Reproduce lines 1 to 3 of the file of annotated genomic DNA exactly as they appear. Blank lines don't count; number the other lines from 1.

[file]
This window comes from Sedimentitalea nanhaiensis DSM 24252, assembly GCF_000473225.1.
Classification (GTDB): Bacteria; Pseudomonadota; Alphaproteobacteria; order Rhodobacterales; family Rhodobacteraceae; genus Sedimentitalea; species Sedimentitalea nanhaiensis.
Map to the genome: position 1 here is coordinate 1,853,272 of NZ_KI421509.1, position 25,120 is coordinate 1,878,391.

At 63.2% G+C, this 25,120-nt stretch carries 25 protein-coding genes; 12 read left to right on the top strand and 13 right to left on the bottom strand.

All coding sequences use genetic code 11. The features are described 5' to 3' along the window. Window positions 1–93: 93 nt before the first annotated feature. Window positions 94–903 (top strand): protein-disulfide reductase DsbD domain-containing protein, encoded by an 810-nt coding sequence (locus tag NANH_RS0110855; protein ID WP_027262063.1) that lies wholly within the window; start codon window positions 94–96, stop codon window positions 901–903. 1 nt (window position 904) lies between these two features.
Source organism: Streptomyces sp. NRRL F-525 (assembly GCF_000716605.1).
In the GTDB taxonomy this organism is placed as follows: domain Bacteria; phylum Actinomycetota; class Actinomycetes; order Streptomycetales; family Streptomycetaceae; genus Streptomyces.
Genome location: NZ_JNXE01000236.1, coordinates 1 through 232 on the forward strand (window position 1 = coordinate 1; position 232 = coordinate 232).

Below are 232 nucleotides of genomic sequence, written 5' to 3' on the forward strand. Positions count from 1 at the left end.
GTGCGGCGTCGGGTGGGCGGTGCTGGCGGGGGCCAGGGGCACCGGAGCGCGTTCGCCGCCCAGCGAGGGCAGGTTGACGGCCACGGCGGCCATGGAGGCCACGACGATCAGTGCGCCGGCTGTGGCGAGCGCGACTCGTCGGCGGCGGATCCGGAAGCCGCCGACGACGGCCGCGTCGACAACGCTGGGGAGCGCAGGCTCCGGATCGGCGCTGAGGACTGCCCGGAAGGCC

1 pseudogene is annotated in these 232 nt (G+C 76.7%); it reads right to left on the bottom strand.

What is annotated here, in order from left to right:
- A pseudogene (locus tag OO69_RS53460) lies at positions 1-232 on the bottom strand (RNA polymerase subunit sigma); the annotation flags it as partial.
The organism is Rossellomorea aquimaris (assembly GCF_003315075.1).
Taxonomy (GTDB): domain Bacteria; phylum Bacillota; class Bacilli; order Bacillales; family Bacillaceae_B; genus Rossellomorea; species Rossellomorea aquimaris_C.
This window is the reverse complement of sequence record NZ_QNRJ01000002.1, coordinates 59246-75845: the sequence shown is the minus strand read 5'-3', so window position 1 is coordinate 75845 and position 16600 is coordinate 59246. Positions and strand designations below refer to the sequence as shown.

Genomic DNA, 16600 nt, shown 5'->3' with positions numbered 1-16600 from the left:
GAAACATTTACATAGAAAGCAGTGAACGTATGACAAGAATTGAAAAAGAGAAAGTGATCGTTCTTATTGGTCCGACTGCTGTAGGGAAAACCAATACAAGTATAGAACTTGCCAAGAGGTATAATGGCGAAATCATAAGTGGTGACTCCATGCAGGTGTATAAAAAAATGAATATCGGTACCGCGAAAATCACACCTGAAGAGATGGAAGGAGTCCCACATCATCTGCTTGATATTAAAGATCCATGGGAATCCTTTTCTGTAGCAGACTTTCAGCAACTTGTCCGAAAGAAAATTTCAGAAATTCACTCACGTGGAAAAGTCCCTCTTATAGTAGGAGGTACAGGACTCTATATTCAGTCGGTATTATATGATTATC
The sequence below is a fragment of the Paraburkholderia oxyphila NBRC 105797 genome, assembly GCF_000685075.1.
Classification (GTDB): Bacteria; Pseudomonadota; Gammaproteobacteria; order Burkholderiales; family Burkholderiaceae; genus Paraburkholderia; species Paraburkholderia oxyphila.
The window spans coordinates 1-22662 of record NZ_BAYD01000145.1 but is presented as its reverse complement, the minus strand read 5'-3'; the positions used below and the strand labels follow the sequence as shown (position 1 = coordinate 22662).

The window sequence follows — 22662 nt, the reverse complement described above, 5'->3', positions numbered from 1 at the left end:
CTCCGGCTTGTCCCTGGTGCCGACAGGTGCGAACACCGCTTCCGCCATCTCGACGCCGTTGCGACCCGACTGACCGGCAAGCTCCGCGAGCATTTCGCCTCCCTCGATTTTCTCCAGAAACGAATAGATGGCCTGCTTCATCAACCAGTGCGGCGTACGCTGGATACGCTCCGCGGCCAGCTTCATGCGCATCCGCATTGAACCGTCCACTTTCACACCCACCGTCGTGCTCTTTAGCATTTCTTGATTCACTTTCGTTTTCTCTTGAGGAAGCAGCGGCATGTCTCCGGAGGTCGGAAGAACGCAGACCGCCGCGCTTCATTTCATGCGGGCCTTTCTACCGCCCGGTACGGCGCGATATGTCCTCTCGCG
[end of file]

This window comes from Sedimentitalea nanhaiensis DSM 24252, assembly GCF_000473225.1.
Classification (GTDB): Bacteria; Pseudomonadota; Alphaproteobacteria; order Rhodobacterales; family Rhodobacteraceae; genus Sedimentitalea; species Sedimentitalea nanhaiensis.
Map to the genome: position 1 here is coordinate 1,853,272 of NZ_KI421509.1, position 25,120 is coordinate 1,878,391.